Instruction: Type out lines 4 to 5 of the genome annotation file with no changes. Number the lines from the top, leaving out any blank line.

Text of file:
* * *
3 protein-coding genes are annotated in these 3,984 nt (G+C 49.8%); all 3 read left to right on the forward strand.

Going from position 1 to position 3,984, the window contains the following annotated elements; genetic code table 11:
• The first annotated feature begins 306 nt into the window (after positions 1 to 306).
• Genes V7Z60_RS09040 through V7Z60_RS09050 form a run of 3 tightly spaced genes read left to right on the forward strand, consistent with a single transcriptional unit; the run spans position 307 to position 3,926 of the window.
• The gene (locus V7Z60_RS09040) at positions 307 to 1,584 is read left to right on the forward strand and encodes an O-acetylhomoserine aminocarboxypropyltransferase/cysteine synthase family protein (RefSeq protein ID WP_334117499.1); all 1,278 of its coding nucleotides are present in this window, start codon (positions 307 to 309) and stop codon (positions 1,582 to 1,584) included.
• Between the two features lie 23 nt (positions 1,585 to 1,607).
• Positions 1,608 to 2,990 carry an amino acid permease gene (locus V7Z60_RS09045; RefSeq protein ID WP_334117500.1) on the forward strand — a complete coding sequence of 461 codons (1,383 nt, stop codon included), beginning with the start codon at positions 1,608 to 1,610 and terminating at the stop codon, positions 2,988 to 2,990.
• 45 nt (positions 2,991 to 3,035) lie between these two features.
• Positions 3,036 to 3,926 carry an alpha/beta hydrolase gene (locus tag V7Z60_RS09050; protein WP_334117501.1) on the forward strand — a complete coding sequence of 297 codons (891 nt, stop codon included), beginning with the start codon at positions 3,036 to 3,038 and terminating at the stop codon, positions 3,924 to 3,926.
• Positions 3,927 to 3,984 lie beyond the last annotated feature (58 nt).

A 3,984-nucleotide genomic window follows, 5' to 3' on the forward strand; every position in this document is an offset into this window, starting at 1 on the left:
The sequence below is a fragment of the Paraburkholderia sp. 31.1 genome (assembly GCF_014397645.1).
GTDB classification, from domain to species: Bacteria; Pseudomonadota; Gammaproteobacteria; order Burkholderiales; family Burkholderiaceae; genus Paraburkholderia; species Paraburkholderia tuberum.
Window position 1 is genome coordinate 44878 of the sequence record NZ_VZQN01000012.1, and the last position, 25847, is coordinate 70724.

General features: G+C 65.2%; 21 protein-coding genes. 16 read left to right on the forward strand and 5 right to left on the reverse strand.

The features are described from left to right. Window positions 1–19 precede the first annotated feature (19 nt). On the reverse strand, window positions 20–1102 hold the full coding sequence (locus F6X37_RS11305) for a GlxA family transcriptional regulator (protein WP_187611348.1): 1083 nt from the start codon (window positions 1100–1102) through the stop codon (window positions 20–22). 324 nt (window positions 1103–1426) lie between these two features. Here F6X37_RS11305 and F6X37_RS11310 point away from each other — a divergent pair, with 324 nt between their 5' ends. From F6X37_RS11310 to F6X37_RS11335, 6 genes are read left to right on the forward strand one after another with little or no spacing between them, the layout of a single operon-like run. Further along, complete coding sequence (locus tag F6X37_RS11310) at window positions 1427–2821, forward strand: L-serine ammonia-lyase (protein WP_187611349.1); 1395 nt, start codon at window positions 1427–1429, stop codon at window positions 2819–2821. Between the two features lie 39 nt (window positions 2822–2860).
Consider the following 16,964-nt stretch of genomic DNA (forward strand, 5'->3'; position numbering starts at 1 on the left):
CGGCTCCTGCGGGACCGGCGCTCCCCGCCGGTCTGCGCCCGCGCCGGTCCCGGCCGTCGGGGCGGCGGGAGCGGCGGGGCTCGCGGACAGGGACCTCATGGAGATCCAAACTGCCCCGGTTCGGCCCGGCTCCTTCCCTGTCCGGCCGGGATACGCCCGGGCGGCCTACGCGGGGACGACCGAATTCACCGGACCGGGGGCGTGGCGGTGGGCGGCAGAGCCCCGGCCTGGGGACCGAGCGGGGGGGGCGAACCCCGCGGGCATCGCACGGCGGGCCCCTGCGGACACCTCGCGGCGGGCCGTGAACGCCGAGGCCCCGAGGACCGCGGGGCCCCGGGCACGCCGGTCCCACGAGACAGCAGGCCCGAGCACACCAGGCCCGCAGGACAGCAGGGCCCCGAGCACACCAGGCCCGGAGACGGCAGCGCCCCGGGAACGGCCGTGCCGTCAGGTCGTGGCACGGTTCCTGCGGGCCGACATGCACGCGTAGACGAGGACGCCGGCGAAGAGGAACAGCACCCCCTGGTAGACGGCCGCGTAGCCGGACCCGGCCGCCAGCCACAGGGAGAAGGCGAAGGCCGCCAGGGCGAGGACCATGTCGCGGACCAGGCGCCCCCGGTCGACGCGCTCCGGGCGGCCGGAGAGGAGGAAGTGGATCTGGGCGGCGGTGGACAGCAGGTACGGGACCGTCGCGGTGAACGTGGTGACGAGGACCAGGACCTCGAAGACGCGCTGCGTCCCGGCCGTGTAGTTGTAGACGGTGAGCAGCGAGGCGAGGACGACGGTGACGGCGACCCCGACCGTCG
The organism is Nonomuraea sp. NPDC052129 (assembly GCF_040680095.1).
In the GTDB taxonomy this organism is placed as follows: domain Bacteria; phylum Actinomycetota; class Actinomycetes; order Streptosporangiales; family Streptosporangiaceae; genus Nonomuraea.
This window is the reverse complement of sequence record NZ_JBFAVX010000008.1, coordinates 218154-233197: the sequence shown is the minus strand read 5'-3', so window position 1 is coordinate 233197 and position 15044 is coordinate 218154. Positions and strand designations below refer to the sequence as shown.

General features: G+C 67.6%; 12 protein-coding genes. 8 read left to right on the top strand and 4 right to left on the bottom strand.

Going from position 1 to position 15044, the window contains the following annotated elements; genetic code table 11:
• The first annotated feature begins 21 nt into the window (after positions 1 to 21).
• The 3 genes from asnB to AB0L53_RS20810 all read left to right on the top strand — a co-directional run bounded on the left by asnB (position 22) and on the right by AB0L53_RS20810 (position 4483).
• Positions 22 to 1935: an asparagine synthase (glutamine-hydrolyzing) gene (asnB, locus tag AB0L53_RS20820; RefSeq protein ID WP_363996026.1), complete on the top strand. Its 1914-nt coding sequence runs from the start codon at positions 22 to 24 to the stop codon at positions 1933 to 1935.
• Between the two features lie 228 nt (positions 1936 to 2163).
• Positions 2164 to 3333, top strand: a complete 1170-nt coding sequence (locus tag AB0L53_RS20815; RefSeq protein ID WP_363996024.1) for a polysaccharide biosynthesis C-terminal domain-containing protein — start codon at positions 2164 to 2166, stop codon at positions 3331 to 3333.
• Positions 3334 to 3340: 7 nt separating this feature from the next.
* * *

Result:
• Genes V7Z60_RS09040 through V7Z60_RS09050 form a run of 3 tightly spaced genes read left to right on the forward strand, consistent with a single transcriptional unit; the run spans position 307 to position 3,926 of the window.
• The gene (locus V7Z60_RS09040) at positions 307 to 1,584 is read left to right on the forward strand and encodes an O-acetylhomoserine aminocarboxypropyltransferase/cysteine synthase family protein (RefSeq protein ID WP_334117499.1); all 1,278 of its coding nucleotides are present in this window, start codon (positions 307 to 309) and stop codon (positions 1,582 to 1,584) included.